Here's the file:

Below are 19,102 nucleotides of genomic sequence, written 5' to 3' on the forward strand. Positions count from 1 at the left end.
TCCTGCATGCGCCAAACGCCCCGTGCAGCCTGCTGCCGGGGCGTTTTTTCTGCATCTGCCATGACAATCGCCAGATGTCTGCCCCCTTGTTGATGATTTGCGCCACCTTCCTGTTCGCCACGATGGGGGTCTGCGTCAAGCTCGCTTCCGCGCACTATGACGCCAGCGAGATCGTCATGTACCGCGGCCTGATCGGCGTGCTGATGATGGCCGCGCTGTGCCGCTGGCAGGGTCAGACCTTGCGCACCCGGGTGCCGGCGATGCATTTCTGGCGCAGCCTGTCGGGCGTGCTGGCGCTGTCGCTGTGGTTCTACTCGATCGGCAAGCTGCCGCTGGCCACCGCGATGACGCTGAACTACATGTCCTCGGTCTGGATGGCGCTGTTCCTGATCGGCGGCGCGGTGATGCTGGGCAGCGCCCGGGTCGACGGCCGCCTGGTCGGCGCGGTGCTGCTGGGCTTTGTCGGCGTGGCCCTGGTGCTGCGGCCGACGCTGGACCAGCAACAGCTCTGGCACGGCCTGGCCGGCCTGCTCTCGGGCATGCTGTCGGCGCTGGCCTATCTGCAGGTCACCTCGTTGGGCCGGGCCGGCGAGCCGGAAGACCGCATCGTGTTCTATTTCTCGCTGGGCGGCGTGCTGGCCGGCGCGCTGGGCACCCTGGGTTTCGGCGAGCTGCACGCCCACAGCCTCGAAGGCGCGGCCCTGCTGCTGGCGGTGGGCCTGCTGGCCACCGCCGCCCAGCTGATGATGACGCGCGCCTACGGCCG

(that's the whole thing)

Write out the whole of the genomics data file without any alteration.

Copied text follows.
Below are 19,102 nucleotides of genomic sequence, written 5' to 3' on the forward strand. Positions count from 1 at the left end.
TCCTGCATGCGCCAAACGCCCCGTGCAGCCTGCTGCCGGGGCGTTTTTTCTGCATCTGCCATGACAATCGCCAGATGTCTGCCCCCTTGTTGATGATTTGCGCCACCTTCCTGTTCGCCACGATGGGGGTCTGCGTCAAGCTCGCTTCCGCGCACTATGACGCCAGCGAGATCGTCATGTACCGCGGCCTGATCGGCGTGCTGATGATGGCCGCGCTGTGCCGCTGGCAGGGTCAGACCTTGCGCACCCGGGTGCCGGCGATGCATTTCTGGCGCAGCCTGTCGGGCGTGCTGGCGCTGTCGCTGTGGTTCTACTCGATCGGCAAGCTGCCGCTGGCCACCGCGATGACGCTGAACTACATGTCCTCGGTCTGGATGGCGCTGTTCCTGATCGGCGGCGCGGTGATGCTGGGCAGCGCCCGGGTCGACGGCCGCCTGGTCGGCGCGGTGCTGCTGGGCTTTGTCGGCGTGGCCCTGGTGCTGCGGCCGACGCTGGACCAGCAACAGCTCTGGCACGGCCTGGCCGGCCTGCTCTCGGGCATGCTGTCGGCGCTGGCCTATCTGCAGGTCACCTCGTTGGGCCGGGCCGGCGAGCCGGAAGACCGCATCGTGTTCTATTTCTCGCTGGGCGGCGTGCTGGCCGGCGCGCTGGGCACCCTGGGTTTCGGCGAGCTGCACGCCCACAGCCTCGAAGGCGCGGCCCTGCTGCTGGCGGTGGGCCTGCTGGCCACCGCCGCCCAGCTGATGATGACGCGCGCCTACGGCCG